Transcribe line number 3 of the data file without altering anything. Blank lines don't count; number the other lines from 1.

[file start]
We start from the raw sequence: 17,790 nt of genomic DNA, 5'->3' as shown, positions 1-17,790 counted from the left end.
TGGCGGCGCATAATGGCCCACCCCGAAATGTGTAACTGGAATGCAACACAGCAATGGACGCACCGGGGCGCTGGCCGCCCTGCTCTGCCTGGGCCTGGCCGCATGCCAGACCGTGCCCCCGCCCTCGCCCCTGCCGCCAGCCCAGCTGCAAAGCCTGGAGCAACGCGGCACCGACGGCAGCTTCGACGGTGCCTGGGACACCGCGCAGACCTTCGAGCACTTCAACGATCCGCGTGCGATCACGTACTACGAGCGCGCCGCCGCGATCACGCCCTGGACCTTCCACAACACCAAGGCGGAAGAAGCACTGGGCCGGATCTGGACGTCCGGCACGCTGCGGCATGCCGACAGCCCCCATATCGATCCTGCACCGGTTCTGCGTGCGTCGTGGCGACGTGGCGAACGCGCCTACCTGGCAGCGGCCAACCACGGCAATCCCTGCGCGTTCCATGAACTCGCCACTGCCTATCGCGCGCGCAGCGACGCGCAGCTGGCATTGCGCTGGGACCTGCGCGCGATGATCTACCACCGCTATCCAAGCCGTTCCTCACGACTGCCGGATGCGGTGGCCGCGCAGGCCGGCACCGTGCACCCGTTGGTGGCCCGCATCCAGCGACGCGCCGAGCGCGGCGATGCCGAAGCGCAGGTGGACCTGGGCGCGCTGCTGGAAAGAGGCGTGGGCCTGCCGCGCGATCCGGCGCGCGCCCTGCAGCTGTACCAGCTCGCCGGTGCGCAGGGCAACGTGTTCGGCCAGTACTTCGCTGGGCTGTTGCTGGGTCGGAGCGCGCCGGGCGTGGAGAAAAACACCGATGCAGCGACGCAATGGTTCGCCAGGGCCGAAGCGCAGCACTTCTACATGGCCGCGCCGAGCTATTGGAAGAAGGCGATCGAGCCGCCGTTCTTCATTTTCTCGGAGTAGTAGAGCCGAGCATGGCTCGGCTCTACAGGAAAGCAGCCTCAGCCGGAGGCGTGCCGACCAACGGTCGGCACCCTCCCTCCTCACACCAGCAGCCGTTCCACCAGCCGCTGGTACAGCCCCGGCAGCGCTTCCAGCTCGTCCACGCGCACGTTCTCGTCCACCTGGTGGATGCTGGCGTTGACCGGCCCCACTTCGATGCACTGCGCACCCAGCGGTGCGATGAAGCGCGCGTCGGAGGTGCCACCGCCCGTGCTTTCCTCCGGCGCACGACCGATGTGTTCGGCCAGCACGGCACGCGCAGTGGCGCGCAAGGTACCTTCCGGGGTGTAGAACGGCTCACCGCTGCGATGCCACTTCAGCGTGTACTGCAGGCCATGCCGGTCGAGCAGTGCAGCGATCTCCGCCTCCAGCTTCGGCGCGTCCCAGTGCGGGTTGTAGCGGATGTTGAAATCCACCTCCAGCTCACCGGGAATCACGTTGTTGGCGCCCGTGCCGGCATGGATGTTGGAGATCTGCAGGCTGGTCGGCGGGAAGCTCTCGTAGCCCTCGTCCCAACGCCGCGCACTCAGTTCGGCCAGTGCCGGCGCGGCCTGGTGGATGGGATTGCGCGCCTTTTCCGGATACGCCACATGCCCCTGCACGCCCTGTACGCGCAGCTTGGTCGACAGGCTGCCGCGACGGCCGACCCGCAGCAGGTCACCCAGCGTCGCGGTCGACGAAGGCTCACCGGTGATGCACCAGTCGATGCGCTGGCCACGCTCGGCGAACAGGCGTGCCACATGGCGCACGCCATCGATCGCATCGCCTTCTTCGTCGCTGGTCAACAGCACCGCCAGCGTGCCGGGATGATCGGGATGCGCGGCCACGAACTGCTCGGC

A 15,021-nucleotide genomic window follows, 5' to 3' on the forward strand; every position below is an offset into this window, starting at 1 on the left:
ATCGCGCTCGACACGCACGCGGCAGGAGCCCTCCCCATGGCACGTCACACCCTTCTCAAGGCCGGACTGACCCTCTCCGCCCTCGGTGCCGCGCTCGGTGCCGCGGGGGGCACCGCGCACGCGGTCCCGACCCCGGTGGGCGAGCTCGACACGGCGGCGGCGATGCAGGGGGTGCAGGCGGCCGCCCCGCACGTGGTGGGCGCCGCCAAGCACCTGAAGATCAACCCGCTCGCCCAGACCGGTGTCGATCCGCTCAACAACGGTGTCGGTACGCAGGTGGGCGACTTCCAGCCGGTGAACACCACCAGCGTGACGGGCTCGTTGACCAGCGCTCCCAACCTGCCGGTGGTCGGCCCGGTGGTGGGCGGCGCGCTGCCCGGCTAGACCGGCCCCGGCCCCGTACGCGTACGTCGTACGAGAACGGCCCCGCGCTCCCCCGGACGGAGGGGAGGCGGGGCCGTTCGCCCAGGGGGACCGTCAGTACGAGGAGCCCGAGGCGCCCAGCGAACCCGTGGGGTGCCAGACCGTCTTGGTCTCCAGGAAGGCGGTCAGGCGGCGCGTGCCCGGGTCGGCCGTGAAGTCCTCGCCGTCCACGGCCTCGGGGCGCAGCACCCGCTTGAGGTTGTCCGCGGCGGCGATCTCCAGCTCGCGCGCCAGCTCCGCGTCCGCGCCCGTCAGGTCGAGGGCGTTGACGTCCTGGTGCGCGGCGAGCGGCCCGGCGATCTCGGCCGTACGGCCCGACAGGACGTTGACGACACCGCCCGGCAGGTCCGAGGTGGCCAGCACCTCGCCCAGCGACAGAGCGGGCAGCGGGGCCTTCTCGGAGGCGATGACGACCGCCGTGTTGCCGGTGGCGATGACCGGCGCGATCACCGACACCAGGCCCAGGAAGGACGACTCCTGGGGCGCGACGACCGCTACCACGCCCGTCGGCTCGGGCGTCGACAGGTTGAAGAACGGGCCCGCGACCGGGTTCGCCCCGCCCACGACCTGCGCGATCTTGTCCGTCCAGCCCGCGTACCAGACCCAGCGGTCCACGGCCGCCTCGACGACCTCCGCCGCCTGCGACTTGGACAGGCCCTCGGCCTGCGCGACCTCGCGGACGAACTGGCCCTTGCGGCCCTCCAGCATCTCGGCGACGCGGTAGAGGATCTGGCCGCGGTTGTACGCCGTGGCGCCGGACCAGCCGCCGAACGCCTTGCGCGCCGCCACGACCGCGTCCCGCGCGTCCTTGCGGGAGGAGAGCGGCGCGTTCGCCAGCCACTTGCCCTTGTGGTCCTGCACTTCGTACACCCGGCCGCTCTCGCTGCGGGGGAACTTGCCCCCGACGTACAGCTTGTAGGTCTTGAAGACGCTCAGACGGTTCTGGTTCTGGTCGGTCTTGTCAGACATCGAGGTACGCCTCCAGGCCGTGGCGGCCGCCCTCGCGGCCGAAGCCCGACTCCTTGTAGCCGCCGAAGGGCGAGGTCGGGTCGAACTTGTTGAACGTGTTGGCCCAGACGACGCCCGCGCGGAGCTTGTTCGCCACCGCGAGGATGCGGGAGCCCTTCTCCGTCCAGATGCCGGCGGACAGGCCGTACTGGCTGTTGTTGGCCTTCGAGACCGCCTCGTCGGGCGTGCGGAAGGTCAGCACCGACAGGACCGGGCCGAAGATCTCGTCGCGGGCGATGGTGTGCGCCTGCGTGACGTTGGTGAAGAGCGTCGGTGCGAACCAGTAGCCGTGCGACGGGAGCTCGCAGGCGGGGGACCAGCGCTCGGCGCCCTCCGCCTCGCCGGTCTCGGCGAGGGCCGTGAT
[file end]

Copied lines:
A 15,021-nucleotide genomic window follows, 5' to 3' on the forward strand; every position below is an offset into this window, starting at 1 on the left: